Your super handy dandy SMS glossary
Whether you are a seasoned veteran or someone new to the field, welcome! Starting an SMS campaign is simple, but there are many moving parts involved in making it run smoothly. Here is a list of key terms you should know:
Peer-to-peer (P2P) - Peer-to-Peer or P2P messaging simply refers to sending messages from one phone to another. An SMS can be sent to any other phone in the world using a series of carrier agreements called Interconnects.
Mobile Network Operator (MNO) - In the SMS world, carriers are often referred to as an MNO (Mobile Network Operator), Telco, or Mobile Network Provider (MNPs).
Mobile Originated (MO) - Refers to messages sent from a mobile phone and received by an SMSC.
Mobile Terminated (MT) - Refers to messages delivered from an SMSC to a mobile phone.
Sender ID - This is the name or number that a message comes from.
SMS Gateway - An SMS gateway is a type of SMSC that moves messages from one place to another. The gateway moves messages into a client application so they can then be handled as required.
Short Message Peer-to-Peer (SMPP) - The SMPP protocol is an open, industry-standard protocol designed to provide a flexible data communication interface for transfer of short message data between a Message Centre and an SMS application system.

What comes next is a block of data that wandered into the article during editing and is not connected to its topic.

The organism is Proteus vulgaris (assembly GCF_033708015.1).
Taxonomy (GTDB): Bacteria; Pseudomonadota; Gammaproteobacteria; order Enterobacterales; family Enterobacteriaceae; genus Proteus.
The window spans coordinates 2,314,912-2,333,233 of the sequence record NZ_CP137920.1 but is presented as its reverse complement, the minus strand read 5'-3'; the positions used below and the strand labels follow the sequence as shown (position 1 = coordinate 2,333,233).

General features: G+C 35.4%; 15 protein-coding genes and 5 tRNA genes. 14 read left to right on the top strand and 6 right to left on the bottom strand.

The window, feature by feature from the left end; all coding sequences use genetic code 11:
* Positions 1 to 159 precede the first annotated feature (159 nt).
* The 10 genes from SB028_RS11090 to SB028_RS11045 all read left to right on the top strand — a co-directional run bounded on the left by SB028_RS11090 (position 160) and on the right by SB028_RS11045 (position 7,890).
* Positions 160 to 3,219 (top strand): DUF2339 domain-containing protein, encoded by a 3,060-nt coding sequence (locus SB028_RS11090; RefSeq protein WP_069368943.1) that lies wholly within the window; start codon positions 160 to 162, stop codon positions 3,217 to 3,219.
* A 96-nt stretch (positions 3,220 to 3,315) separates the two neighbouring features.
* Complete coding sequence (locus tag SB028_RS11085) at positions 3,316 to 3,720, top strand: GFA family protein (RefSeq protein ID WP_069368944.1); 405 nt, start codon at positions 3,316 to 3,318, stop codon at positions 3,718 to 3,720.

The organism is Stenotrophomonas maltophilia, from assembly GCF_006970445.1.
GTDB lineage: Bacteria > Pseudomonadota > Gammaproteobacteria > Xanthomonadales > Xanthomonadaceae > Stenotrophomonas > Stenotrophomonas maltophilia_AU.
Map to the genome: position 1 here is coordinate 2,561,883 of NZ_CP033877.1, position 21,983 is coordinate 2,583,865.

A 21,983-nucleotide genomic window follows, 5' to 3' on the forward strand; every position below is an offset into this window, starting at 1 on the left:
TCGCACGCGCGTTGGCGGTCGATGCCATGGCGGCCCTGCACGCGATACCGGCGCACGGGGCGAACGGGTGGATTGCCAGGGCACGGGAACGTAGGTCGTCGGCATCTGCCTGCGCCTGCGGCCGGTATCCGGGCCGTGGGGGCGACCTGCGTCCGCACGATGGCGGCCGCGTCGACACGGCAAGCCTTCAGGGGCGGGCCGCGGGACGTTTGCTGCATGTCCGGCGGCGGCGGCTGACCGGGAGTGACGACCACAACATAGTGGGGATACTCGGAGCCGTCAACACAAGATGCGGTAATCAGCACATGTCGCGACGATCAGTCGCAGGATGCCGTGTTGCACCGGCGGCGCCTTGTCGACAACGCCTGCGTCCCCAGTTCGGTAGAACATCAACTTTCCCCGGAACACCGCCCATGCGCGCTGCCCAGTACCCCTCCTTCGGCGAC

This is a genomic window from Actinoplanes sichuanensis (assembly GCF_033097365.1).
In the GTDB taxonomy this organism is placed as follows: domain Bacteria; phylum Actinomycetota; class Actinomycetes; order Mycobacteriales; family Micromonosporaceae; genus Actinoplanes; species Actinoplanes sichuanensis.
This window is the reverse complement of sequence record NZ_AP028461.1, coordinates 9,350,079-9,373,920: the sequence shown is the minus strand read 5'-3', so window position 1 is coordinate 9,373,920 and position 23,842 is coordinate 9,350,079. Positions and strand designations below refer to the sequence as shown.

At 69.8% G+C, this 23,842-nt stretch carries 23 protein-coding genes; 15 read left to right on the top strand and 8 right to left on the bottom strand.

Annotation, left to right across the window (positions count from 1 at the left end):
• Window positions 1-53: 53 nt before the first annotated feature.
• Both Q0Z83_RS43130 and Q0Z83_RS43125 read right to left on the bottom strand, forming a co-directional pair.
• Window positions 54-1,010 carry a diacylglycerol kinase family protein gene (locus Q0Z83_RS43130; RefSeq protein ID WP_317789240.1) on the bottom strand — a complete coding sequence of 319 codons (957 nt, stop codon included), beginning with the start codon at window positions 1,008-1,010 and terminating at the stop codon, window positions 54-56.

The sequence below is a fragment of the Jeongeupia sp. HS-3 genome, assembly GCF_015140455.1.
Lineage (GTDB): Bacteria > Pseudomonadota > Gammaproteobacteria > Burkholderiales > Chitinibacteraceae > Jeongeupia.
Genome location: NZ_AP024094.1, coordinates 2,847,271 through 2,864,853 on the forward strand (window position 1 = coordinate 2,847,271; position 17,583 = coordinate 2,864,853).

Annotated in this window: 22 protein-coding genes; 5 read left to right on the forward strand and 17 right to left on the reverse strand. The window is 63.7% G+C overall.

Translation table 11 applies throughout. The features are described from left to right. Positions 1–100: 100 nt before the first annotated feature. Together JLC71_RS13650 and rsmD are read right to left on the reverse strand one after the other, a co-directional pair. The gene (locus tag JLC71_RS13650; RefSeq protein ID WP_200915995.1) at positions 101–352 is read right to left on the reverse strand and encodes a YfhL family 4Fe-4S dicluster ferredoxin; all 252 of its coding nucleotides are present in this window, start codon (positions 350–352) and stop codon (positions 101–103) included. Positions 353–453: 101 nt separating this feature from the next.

Short Message Service Centre (SMSC) - An SMSC is an element of a GSM network that’s responsible for processing SMS messages— it stores the message and extracts the destination from it and then tries to deliver it. An SMSC is the primary connection point between a carrier, aggregator, or company that needs to send or receive text messages.
2 Factor Authentication (2FA) - 2FA is the term given to the process of receiving authentication for an online service. With SMS, a code is sent to a mobile phone. This is commonly used for banking transaction authentications or website user registrations.
Application to Peer Messaging (A2P) - Application to Peer or A2P messaging refers to services that use a computer or server connected to the internet to talk to carriers that enable messages to be sent to mobile phones using computer programs or web applications. This type of messaging is commonly used for reminders, marketing and authentication type services.
Delivery Receipts (DLR) - DLRs are processed by SMSCs to notify the status of an SMS like delivery and failure. Different carriers use many different delivery receipts. It is widely accepted that the DLR structures used in the SMPP protocol should be used, however, in reality, this is rarely true. So when setting up a carrier or aggregator in your SMS gateway, careful attention must be paid to the DLR codes you are receiving so you can show correct reports to your users. Different carriers and aggregators can use different time stamps. Generally, they should be in UTC however sometimes they may be in local time, depending on who you are connecting to.